Urine and Feces Sample Collection
Thirty UC rats were divided into three subgroups: the pure baicalin group, Radix scutellariae extract group and Scutellariae-Paeoniae combination extract group. The control rats were divided in the same way. Each group was respectively administrated an oral dose of 0.21 g/kg baicalin in the form of pure compound or coadministrated as mixture, 0.46 g/kg Radix scutellariae extract and 1.16 g/kg Scutellariae-Paeoniae couple extract. All of the compounds were suspended in water and homogenized using ultrasonic technology just prior to dosing. Immediately after the administration of the above compounds, animals were placed individually in glass metabolism chambers (Fuan Inc., Shanghai, China) designed for urine and feces collection. Urine and normal rat feces were collected at 12 – hour intervals throughout the experiment. As it is inconvenient to collect bloody stool of UC rats, we didn’t collect the feces of UC rats. Feces and urine samples were stored at −40°C until analysis of the four flavones.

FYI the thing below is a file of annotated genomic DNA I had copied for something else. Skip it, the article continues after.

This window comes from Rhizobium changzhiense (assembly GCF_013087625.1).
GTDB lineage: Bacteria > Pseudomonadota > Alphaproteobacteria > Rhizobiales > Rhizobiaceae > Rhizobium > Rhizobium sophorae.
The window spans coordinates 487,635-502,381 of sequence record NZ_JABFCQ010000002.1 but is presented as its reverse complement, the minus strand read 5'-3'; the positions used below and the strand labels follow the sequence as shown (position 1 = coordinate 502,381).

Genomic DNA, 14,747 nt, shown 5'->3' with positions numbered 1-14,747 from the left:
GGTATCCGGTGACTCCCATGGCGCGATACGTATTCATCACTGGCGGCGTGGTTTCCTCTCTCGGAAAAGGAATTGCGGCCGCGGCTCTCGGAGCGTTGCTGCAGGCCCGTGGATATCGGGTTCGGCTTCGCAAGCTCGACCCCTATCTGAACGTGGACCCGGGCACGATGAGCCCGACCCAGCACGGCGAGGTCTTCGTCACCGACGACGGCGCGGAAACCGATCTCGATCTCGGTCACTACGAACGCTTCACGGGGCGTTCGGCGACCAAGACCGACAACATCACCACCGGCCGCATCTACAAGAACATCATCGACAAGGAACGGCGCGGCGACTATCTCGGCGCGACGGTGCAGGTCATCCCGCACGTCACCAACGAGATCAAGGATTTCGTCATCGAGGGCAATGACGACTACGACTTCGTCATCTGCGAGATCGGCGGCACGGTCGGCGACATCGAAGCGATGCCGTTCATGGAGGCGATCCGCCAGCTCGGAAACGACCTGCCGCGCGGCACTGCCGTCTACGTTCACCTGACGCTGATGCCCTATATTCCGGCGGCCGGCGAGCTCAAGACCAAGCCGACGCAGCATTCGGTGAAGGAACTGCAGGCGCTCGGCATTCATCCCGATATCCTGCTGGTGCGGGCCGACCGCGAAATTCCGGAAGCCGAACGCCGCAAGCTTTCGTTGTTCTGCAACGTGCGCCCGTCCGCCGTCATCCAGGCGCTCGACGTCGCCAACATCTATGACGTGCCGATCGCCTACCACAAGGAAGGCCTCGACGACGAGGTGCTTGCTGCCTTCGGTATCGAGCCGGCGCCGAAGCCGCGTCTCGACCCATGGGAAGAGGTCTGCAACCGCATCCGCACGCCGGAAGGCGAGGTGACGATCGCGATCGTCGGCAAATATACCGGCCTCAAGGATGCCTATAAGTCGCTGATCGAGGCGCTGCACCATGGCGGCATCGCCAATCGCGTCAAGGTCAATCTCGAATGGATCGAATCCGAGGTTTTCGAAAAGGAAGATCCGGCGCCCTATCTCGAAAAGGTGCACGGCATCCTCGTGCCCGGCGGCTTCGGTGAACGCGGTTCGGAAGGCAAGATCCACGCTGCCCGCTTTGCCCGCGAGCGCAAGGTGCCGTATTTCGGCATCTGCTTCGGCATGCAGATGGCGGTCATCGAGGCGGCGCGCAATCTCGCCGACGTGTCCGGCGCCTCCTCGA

An aliquot of 50 μL arctigenin (32.0 μM in methanol) and 50 μL HCl solution (0.1 mM) were added into 100 μL urine or 0.05 g feces, and then spiked with acetonitrile 1 mL by vortex mixing for 5 min. The mixture was centrifuged at 10000 rpm for 15 min. An aliquot of 50 μL of the supernatant was injected into the HPLC system.